March 17, 2009
At a meeting of Rectors of Endowed Episcopal Parishes with Kenneth Kearon, the Secretary-General of the Anglican Communion the question was asked as to how we move forward as a communion ‘with the mess we are in’. The answer apparently in the view of many is some kind of ‘covenant’ of which the critical and controversial section of proposals thus far involves how to manage disagreements in the communion. It is believed by many that some kind of juridical solution is necessary in the form of centralized adjudicating or decision-making ‘process’.
I don’t share this worry. It seems that for those who prefer that communion be defined by common intellectual assent to propositions of faith have a number of perfectly good Roman Catholic and Protestant (Missouri Synod Lutherans for example) options. For those who believe that the effort to be a catholic communion of faith that is based in the reality of living toward right relationship through common story then living with mess is a way forward. The way we can decide to do that is by accepting the oddities and apparent contradictions inherent in our particular history and continuing to affirm the possibility and desirability of common prayer around the Lord’s Table with a generous understanding of baptism as God’s gift open to all people as the normal (or normative) admission to that Table.
Those who then decline to come to the Table because they disapprove of others who might be in attendance either because of their beliefs, sexual orientation, gender, odor, social status or any of the other and innumerable ways we have of separating ourselves one from another are declining our Lord’s invitation and effectively withholding themselves form the full transformative reality and power of the sacrament in favor of some notion of a ‘pure’ church.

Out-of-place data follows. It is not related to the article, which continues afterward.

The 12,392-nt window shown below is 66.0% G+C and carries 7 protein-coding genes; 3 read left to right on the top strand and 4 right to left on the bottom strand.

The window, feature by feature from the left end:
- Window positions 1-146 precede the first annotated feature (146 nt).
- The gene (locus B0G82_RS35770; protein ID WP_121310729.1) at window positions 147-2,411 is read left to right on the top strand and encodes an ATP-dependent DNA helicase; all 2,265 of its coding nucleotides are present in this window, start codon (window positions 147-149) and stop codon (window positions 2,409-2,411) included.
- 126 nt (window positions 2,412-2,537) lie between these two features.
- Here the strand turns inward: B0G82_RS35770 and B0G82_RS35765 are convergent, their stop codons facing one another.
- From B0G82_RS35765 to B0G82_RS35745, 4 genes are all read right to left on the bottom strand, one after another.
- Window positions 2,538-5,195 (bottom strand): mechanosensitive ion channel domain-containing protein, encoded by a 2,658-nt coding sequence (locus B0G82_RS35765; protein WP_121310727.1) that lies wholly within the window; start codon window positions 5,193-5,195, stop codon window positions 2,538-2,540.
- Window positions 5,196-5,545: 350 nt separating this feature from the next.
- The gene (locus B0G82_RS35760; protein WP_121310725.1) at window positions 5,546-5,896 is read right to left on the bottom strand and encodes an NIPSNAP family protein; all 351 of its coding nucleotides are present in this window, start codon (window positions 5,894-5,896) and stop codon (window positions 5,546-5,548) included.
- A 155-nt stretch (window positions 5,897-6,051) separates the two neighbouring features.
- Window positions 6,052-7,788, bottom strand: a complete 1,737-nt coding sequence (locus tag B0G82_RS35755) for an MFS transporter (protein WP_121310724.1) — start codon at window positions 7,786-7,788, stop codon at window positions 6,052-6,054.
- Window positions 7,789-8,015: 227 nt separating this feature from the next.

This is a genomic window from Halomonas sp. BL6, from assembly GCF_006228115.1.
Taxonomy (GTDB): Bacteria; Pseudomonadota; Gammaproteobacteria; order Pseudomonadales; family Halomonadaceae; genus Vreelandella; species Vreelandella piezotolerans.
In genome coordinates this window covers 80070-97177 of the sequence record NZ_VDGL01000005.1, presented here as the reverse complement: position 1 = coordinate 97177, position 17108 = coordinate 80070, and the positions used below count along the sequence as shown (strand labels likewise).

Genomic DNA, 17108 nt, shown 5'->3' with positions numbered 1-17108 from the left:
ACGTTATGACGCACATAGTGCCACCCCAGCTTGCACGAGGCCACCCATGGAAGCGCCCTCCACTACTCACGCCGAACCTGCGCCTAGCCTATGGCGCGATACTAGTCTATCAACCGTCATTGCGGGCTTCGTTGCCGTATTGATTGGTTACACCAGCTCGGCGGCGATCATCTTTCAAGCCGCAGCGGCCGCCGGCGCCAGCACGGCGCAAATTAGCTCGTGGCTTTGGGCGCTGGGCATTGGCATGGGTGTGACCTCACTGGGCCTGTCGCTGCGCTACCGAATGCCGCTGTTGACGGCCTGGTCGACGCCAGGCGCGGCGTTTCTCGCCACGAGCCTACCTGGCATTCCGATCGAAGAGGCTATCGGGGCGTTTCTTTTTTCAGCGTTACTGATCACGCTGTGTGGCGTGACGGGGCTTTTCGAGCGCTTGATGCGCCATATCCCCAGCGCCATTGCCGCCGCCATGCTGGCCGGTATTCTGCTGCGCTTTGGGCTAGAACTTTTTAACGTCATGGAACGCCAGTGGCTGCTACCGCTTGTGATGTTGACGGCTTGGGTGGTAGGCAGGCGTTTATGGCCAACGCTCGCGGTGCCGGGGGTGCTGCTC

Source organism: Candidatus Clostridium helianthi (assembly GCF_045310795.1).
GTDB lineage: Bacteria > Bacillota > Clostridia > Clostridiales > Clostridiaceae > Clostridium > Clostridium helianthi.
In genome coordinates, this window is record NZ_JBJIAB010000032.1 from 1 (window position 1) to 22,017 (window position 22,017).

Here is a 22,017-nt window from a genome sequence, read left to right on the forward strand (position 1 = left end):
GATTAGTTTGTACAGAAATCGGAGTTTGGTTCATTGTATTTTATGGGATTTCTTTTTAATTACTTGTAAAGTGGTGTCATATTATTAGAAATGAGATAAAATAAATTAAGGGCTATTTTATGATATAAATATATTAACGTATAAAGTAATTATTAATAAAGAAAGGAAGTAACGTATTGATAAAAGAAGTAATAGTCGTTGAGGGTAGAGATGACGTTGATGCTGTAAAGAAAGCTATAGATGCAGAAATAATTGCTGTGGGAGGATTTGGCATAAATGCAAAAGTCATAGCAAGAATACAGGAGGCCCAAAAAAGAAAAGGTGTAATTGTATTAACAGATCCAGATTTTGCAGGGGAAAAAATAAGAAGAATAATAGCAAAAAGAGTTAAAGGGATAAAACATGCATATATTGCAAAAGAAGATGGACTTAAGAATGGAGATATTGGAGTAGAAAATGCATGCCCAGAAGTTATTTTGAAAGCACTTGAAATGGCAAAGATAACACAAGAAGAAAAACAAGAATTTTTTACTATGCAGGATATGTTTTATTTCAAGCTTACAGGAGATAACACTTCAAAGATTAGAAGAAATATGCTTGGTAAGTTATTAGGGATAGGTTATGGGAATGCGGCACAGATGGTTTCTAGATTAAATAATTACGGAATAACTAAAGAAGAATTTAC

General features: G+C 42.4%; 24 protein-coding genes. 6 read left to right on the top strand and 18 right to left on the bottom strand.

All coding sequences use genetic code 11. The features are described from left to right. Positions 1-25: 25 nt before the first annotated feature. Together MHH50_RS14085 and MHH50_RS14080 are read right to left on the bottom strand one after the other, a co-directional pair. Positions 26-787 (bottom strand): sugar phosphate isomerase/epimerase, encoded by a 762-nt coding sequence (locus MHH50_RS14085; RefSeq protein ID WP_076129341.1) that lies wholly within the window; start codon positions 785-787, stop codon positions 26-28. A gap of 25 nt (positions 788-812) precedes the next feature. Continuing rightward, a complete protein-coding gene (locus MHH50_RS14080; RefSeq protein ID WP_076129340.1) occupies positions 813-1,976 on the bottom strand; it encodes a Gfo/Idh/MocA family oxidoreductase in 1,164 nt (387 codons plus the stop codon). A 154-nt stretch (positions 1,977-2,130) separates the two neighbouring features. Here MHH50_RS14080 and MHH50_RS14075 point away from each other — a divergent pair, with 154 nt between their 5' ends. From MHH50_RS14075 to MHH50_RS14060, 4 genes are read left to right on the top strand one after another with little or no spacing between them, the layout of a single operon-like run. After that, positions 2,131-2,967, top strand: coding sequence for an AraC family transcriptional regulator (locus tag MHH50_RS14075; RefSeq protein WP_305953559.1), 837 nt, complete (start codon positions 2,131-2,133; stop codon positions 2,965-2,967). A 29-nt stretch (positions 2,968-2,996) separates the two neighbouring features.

I’m reminded of the struggle of many teenagers to accept that someone they don’t like might be invited to their party by a parent only to discover that the party is really just fine with those people whether present or choosing to decline the invitation.
The direction of this argument will sometimes leave a critic wondering whether I believe that if someone rejects the Episcopal Church in favor of another denomination or even a particular parish in favor of one more to their liking for whatever reason that I believe they are rejecting faith. And the answer is ‘of course not’. I assume that God can and does work with any and all expressions of Church. At the same time I have come to believe that some people leave a particular community of faith for good reasons, in the nature of a call to something new and that others leave when it would be better for them and for the Church as a whole if they made a different choice.
The notion of refusing communion with the Lord because we believe that we should not be ‘endorsing’ something we find sinful rather flies in the face of all Jesus’ teaching about the Kingdom, the people with whom he chose to eat and drink, the vision he both inherited and held of the future banquet and so on. Why can we not and should we not choose to live with the mess and set aside this hand wringing worry about control?